Research brief: International students and mental health

Monash Migration and Inclusion Centre Deputy Director Associate Professor Helen Forbes-Mewett is raising awareness of the specific mental health needs of international students - and supporting the development of best-practice responses.

Image of international students (Credit: IEAA)

Photo credit: International Education Association of Australia (2019)

International students in Australia can face new and unfamiliar social and academic contexts. In the midst of the current pandemic, these students are not only adapting to life in Australia, but adjusting to online learning, limited physical interaction with fellow students, and the prospect of prolonged separation from family and friends overseas. All these challenges can take a significant toll on their mental health and well-being.

Monash University Senior Lecturer and MMIC Deputy Director, Associate Professor Helen Forbes-Mewett, has studied various aspects of international students' lives in depth over the past decade, including employment, housing, personal safety, and crime. She notes that despite concerning evidence suggesting international students’ mental health outcomes are in decline, students themselves are raising awareness of the challenges, and encouraging fellow students to seek help. This includes speaking on panels, developing support programs, and even raising awareness and expressing their challenges through art and creative performance.

Discussing the issue on community radio in March, A/Prof Forbes-Mewett noted the individualistic nature of Australian society is one of the key issues that impacts both health outcomes and access to support services. Her research has found that despite the diverse needs of international students, support services are often designed around a ‘one-size-fits-all’ approach. Counselling and support services can seem unapproachable or irrelevant, and results in students instead relying on friends and family for health information and treatment. Recent research connects these factors to the lower rates of students accessing primary health services and instead ending up in hospital with more acute complications.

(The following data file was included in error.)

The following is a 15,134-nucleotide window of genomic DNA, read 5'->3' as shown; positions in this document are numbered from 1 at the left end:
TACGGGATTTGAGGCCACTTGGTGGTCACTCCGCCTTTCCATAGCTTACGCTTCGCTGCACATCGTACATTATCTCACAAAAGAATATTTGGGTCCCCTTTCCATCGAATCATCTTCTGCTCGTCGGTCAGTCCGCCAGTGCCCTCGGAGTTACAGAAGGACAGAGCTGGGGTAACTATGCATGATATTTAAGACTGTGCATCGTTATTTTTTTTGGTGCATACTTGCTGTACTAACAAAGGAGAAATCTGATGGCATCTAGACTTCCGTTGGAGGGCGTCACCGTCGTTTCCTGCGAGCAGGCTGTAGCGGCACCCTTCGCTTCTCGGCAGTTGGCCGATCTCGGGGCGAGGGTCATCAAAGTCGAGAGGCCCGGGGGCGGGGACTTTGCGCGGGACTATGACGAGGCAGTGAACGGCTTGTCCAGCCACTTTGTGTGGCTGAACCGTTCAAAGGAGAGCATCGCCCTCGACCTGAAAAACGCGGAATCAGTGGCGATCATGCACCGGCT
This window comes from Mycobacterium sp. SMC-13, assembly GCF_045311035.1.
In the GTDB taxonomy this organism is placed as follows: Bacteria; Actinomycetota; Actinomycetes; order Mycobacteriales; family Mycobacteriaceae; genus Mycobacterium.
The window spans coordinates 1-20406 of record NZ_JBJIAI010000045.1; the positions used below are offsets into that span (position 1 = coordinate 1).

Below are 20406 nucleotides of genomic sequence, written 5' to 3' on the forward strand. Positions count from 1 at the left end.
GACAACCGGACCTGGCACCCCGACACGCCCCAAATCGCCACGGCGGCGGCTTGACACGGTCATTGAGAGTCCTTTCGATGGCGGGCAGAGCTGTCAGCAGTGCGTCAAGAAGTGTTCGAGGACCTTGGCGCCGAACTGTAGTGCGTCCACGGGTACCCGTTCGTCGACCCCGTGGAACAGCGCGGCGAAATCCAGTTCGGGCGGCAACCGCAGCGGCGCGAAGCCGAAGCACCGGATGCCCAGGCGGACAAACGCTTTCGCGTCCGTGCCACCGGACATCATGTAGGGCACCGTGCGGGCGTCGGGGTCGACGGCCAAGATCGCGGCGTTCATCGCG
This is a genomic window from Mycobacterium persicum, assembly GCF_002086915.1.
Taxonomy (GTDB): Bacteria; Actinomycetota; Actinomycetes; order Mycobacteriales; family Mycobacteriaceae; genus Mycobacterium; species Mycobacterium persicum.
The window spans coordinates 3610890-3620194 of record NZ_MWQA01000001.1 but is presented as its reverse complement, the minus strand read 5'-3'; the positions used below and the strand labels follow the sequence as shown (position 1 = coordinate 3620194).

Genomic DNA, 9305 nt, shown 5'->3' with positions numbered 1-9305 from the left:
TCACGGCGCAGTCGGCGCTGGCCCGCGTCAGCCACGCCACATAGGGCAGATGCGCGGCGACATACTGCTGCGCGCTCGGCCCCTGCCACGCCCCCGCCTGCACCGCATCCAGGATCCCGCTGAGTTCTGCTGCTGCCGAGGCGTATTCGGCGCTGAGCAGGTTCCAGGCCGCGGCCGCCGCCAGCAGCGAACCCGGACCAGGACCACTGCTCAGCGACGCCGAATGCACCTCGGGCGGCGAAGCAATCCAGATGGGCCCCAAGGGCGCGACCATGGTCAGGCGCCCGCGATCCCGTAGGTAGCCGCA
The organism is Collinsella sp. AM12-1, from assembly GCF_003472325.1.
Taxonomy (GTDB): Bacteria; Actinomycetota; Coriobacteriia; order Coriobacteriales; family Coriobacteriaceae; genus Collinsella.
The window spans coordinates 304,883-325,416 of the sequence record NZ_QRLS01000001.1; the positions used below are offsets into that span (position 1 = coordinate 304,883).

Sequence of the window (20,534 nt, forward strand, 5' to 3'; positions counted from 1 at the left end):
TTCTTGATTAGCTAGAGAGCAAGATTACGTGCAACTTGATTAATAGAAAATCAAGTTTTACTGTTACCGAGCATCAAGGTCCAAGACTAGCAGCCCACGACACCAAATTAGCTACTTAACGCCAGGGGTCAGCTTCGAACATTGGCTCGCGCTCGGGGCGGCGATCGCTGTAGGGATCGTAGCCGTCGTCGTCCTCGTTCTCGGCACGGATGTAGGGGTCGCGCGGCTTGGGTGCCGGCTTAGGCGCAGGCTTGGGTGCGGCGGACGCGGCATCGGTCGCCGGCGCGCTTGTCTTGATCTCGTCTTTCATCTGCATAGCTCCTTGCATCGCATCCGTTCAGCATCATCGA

In addition to cultural barriers and stigma around seeking help, international students often face out-of-pocket expenses for healthcare, or may only have access to a limited number of counselling sessions or other health services. A/Prof Forbes-Mewett suggests these act as additional barriers that can undermine mental health outcomes:

The limited number of sessions that students can have is often not enough to unpack complex problems. Services also need to meet the students half-way by finding approaches that resonate with the students and their cultural background. That may include having counsellors and service workers from various diverse backgrounds that may make students more comfortable.

Resources have also been developed to support education institutions to implement policies and procedures that are tailored to the needs of international students. Emerging research from other cultural contexts may also support the development of culturally specific approaches to prevention and intervention. A/Prof Forbes-Mewett suggests future research should continue developing an understanding of how specific cohorts of students understand mental health and wellbeing. This, she hopes, can help guide evidence-based, best practice responses to support international students.

To develop awareness of this topic of growing concern, MMIC has developed its second research brief on the topic of 'International student mental health'. The brief provides an overview of literature relating to the mental health of international students from the past two decades. Reviewing this body of research, it is clear that support and treatment to adequately address the specific mental health needs of international students is currently hindered by a range of structural, social, and cultural factors. To discuss the implications in the current context of COVID-19 and ways to effectively support international students, MMIC will present a public webinar on the topic in September 2020 featuring academics, industry contacts, and international students. To stay up to date on this and other MMIC events, follow us on Twitter or sign up for our newsletter.